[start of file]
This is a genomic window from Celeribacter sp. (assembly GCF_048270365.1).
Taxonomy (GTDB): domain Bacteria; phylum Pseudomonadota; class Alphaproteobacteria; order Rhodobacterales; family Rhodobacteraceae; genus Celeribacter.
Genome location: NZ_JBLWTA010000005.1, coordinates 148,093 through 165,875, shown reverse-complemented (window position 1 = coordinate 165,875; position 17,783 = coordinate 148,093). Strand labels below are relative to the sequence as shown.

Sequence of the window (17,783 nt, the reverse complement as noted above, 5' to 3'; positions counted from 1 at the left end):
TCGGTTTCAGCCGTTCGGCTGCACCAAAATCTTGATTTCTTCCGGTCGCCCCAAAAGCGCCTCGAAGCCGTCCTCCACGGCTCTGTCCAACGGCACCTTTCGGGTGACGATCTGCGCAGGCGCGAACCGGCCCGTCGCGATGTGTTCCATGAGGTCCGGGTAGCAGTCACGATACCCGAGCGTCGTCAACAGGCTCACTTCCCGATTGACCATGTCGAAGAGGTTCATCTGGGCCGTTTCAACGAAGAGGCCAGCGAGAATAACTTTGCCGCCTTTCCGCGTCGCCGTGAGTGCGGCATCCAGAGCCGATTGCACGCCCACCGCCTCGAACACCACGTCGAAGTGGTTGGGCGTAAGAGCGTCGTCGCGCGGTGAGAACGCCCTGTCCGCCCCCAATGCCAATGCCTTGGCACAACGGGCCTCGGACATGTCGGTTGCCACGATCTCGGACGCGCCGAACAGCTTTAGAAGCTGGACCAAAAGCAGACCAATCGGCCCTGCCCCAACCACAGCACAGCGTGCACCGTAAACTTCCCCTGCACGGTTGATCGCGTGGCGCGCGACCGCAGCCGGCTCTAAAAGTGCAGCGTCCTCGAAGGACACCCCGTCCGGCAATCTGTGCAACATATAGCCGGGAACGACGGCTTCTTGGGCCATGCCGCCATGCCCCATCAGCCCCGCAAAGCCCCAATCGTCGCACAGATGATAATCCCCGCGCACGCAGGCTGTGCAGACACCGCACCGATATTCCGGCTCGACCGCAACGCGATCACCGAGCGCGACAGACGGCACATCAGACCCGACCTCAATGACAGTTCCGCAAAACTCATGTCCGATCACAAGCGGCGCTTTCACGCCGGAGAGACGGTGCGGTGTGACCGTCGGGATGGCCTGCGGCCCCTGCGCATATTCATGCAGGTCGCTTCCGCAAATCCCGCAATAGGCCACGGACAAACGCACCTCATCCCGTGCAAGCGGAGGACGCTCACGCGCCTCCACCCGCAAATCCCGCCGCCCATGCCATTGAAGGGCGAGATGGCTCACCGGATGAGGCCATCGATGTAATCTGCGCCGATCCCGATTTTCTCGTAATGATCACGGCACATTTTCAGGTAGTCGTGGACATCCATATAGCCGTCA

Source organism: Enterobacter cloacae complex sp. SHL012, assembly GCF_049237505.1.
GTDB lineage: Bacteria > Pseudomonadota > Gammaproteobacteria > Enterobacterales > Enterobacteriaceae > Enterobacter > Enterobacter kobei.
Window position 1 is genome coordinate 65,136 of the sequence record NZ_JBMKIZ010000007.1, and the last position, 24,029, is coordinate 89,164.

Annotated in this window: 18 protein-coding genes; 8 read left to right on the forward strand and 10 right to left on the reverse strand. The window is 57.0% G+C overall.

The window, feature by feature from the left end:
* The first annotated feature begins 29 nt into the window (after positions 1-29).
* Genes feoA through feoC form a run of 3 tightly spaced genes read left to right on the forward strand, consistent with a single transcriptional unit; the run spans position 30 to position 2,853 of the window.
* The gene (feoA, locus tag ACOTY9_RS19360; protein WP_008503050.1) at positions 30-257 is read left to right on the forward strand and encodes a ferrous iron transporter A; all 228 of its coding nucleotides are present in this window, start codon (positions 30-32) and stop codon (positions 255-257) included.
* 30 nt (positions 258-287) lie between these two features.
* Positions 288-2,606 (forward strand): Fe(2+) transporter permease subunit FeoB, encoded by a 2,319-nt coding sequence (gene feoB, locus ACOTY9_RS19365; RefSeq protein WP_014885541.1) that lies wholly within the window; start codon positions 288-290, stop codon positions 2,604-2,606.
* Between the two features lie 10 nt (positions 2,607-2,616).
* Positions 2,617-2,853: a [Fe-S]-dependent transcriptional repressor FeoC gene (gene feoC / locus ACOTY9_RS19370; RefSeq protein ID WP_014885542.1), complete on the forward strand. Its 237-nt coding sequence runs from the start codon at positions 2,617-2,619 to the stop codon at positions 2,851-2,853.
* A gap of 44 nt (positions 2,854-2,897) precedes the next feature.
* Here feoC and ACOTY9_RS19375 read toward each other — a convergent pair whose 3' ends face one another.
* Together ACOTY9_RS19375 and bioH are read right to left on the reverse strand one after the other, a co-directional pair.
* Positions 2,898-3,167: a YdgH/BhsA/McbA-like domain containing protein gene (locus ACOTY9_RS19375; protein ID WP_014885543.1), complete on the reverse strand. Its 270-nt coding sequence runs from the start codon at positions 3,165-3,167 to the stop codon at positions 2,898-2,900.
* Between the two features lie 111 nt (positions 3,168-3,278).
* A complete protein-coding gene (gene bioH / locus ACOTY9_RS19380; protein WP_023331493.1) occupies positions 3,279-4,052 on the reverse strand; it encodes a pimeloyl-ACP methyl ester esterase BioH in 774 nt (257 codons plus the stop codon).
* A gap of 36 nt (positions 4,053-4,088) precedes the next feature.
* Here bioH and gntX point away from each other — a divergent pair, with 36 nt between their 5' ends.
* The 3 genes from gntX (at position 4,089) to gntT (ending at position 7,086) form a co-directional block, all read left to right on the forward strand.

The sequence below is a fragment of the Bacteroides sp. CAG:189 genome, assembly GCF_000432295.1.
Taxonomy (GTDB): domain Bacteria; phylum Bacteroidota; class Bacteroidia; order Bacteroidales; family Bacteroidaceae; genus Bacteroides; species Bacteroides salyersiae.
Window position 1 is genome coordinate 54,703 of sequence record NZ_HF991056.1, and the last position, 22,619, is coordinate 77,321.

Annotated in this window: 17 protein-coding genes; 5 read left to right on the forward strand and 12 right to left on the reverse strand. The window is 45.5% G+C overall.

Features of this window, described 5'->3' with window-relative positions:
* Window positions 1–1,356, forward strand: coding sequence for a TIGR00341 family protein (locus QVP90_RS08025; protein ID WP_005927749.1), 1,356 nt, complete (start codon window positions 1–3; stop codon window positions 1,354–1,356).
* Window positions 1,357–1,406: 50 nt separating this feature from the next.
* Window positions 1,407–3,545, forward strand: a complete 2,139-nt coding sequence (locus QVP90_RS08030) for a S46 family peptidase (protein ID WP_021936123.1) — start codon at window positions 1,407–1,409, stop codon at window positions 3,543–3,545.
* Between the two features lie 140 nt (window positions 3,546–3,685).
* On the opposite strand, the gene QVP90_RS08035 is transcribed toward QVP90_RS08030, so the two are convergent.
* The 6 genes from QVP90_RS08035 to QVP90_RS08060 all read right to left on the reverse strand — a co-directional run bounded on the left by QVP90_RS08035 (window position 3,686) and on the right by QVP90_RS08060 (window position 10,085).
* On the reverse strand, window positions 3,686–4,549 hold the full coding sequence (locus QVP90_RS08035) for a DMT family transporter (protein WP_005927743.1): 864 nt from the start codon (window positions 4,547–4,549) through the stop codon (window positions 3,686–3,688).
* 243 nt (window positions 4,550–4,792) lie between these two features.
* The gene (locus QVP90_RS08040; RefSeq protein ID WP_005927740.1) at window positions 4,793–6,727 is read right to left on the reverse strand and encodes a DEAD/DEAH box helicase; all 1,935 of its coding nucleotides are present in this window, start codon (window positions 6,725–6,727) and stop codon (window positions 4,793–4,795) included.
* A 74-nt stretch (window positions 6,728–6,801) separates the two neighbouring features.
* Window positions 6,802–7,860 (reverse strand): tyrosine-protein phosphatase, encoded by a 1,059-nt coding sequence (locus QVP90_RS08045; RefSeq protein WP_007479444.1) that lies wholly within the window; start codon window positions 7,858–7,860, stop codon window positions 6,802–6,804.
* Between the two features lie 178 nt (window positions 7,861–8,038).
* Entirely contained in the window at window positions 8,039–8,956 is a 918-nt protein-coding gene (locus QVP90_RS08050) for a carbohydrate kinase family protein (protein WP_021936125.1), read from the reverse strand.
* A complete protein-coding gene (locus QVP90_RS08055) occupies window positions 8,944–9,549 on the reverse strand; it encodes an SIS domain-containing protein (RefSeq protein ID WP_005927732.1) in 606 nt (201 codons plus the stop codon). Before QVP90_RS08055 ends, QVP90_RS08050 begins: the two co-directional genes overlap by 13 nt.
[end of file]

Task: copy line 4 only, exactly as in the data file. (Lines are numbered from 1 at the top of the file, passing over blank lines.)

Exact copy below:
Sequence of the window (17,783 nt, the reverse complement as noted above, 5' to 3'; positions counted from 1 at the left end):